I use to make a list of outdoor trips I wanted to do each year. Sometime in the middle of winter, my vitamin D deficient brain would drive me to my computer to type up a dream list of outdoor adventure objectives for the coming season. A section from a list I made in 2007 reads: Traverse the Cabinet Mountain wilderness, Climb Chimney Rock, Hike Hells Canyon north of the Imnaha River, MTB Devils Gulch, Hike the Bitterroot Divide from I-90 to Hwy 12, Middle Fork Salmon post-permit IK trip, MTB Seven Summits Trail, Kayak Bonnie Lake, Robbers Roost slot canyons, Bike to Alaska.
Those years, living solo in a small rental cabin with no yard and intentionally limited work and domestic responsibilities, my trip lists were long, dreamy, and impossibly ambitious. Although with the uber liberal, European style vacation policy I enjoyed with my job at the time, I actually ticked off quite a few trips from my lists each year. Still, there were always more that got kicked down the road. Leftovers to be added to the next year’s list with the new ideas.
For the past couple years, due to a variety of life circumstances, my trips, for the most part, have ranged a little closer to home. While the itch to pack up and hit the road still burns, I’ve developed a deeper appreciation for the everyday adventures nearby. The possibilities for arranging our daily lives in a way that maximizes enjoyment of the remarkable outdoor opportunities we have so close at hand is only limited by our own creativity. I may not be biking to Alaska this year, or even likely traveling much farther than Sandpoint very often this summer, but I’m determined to have a damn good time right here at home. In that spirit, here’s a local summer adventure idea list for the Spokane/Coeur d’Alene areas for those of us who may not stray too far this summer:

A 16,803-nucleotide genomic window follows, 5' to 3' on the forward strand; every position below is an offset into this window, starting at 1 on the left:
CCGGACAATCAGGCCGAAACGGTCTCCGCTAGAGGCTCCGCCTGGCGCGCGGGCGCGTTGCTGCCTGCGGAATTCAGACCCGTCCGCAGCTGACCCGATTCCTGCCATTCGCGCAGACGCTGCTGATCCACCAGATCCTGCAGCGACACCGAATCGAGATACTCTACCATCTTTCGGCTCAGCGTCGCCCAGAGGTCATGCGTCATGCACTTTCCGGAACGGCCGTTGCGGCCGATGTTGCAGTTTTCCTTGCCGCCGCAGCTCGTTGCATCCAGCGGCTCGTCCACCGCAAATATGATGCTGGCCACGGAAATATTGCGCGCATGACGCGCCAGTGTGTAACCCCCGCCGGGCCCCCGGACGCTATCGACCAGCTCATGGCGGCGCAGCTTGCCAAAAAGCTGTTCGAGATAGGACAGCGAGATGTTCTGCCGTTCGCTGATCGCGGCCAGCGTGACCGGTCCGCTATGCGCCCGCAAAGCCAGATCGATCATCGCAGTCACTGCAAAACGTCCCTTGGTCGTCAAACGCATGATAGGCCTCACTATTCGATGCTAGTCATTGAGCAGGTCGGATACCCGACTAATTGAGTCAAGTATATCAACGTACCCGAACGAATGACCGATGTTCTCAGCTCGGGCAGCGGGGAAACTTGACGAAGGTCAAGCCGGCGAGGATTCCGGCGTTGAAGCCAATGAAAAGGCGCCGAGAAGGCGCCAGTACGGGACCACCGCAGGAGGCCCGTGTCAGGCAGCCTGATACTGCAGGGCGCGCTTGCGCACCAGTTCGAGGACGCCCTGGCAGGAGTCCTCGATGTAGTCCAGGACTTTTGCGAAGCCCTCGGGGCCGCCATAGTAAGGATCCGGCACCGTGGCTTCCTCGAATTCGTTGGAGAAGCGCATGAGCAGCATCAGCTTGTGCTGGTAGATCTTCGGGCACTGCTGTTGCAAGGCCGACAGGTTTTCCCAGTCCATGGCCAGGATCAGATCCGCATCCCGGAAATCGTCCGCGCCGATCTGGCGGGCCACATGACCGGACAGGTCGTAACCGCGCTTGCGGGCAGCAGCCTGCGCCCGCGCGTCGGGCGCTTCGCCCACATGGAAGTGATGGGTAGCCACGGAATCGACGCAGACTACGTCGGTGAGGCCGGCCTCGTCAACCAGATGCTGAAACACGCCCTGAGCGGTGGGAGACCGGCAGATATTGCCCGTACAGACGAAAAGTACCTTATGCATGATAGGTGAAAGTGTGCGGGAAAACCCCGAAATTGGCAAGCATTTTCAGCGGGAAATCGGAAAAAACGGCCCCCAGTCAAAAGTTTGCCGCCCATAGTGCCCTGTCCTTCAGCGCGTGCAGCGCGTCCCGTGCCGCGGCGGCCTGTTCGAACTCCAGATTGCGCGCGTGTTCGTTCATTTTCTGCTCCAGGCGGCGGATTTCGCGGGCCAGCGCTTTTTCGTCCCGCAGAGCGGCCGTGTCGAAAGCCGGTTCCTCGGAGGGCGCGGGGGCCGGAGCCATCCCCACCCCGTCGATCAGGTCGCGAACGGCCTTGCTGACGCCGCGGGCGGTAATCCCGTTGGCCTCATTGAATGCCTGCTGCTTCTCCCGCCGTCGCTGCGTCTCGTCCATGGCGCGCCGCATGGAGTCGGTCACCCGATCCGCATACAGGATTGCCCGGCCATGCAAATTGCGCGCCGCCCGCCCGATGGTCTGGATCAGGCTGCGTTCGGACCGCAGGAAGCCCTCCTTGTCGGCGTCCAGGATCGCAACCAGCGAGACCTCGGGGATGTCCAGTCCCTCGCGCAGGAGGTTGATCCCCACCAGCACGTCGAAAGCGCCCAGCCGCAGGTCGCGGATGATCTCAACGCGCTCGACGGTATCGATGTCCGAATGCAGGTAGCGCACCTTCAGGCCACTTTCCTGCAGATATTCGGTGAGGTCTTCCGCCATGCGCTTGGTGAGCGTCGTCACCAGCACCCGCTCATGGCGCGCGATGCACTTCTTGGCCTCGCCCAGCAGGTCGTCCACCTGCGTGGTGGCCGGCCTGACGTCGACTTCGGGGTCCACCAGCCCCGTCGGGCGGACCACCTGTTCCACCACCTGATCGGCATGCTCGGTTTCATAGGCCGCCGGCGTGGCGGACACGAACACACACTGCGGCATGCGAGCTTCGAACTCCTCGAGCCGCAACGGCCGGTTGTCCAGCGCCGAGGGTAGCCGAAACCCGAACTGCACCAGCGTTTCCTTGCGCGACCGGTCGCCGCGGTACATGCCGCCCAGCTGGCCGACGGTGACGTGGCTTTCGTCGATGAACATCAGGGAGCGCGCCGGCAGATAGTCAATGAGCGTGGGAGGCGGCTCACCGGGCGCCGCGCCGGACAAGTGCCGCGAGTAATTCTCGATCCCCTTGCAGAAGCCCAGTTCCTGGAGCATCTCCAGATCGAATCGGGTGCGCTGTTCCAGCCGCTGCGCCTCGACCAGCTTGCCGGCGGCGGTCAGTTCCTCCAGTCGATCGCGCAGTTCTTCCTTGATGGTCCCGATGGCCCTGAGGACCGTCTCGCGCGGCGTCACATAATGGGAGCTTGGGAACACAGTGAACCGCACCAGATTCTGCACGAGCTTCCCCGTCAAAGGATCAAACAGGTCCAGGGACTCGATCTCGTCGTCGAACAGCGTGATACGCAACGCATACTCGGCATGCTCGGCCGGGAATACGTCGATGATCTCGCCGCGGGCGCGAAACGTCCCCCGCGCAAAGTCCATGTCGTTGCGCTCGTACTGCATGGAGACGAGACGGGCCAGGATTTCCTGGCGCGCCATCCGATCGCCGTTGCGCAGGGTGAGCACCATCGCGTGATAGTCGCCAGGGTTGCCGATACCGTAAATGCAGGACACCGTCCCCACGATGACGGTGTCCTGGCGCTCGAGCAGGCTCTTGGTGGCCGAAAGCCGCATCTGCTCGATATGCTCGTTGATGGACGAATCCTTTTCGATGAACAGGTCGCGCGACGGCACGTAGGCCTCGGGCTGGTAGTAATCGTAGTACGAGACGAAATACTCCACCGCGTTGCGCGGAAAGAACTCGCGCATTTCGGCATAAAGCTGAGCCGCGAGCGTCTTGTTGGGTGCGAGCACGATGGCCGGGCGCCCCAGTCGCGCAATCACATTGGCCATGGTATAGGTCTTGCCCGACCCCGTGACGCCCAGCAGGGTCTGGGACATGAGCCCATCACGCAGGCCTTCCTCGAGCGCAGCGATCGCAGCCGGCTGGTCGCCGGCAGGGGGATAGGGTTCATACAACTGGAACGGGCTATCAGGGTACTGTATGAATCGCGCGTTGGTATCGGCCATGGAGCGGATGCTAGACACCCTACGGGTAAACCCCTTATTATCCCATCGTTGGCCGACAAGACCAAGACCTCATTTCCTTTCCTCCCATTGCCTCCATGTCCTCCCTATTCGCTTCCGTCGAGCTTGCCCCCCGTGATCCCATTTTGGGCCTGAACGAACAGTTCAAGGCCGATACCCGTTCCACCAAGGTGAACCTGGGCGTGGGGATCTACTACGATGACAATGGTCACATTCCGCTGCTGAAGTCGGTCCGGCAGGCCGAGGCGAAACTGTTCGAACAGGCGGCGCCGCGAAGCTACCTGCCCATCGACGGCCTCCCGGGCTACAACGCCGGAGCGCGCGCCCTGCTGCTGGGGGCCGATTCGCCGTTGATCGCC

Bike the Centennial Trail between Spokane and Coeur d’Alene and back, Camp at Riverside State Park on the edge of downtown Spokane and hike or bike the vast trail network, Rally some friends and go disc golfing on one of the many local courses, Rent a SUP on Lake Coeur d’Alene and paddle around Tubbs Hill, Ride to Cheney on the Fish Lake Trail for lunch and back, Take hang gliding lessons from Inland Air Sports, Camp at Liberty Lake County Park and hike or bike to the summit of Mica Peak, MTB the Canfield Trail system as a big loop starting from the Fernan Lake side and ending up back in Coeur d’Alene, Learn to fly fish at one of Swedes Fly Shop’s free Fly Fishing 101 classes, SUP the lower Spokane River (FLOW Adventures also runs tubing trips on this stretch if you want to try floating in the safety of a group), Hike every official trail in the Dishman Hills Natural Area, Run the beaches and lake neighborhoods around downtown Coeur d’Alene, Be a trail angel and sign up for a WTA or Evergreen East trail building project, Find a tranquil back road or singletrack route and bike with your buddies for a drink at your favorite brewery, Explore the “secret beaches” along the Spokane River and spend the day swimming (just don’t eat the sand), Ride part or all of the Coeur D’Fondo route, Try to photograph a moose, deer, and coyote within the city limits of Spokane (wildlife hat trick!), Find and hike the closest Spokane County Conservation Futures property to your house, Ride new MTB trails in the Beacon Hill/Camp Sekani area, Go paddleboarding on the Spokane River just up from downtown and paddle over to No-Li and Ramblin Road for a beer or two (wait until river flows are safer), Go boat camping for a night on Lake Coeur d’Alene, Explore a section of the Columbia Plateau Trail beyond Cheney, Hike along the Little Spokane River and the new section of the Knothead Trail loop.
If you feel inspired and so inclined, post your local or regional photos and trip reports on our Facebook page or share them with us at firstname.lastname@example.org. //